What are whiteflies? Tiny insects are swarming over parts of UK

The tiny white flies are swarming in parts of the UKThe tiny white flies are swarming in parts of the UK
The tiny white flies are swarming in parts of the UK | Alexey Protasov - stock.adobe.co

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The creatures are out in force across the country at the moment

Tiny white flies have been spotted swarming in their thousands over some parts of England. The creatures, which measure less than one millimetre in length, seem to fly directly in people’s faces, causing some to fear they’ve swallowed them.

Other people have mistaken them for ash, blossom or even snowfall.

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What are whiteflies?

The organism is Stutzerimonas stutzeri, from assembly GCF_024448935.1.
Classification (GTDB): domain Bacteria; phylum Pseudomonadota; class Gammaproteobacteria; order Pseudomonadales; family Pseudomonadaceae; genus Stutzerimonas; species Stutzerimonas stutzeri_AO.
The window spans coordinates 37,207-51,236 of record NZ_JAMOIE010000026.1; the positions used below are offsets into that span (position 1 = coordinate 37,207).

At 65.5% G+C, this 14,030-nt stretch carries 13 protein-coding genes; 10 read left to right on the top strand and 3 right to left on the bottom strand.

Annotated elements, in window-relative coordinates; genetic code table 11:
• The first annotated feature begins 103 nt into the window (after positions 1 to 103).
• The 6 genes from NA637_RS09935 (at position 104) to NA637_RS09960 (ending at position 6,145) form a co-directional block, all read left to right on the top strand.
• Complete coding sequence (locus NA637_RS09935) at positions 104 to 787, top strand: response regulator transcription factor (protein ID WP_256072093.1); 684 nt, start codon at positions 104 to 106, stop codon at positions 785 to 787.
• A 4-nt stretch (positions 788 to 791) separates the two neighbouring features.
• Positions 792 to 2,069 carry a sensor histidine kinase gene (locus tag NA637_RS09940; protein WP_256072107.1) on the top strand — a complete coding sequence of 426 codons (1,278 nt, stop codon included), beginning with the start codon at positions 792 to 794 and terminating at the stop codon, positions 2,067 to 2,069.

In fact, the creatures, simply called whitefly, are out in force all over the UK at the moment, particularly during sunny weather. They are a relative of the sap-sucking aphid (greenfly) and though they love feeding off plants, they seem to be attracted to shiny cars and people’s coats.

Whiteflies are completely harmless to people but can be a pest in gardens, where they will gorge on the underside of leaves, with a particular preference for cabbages and other types of brassicas. It is thought that the hot weather the UK briefly saw this autumn created the perfect breeding conditions for them.

The good news, according to the Royal Horticultural Society, is that the glut of bugs creates a source of food for other food chain enhancing insects, such as ladybirds, lacewings, wasps and spiders, that all help control pests.

But in warm climates and particularly in greenhouses, whiteflies present major problems in crop protection. They can also excrete a sticky substance (honeydew), which allows the growth of “sooty moulds,” say experts. There are around eight species of whitefly found in Britain.

To get rid of whitefly try washing plants with a mixture of either washing-up liquid and water, or vinegar and water.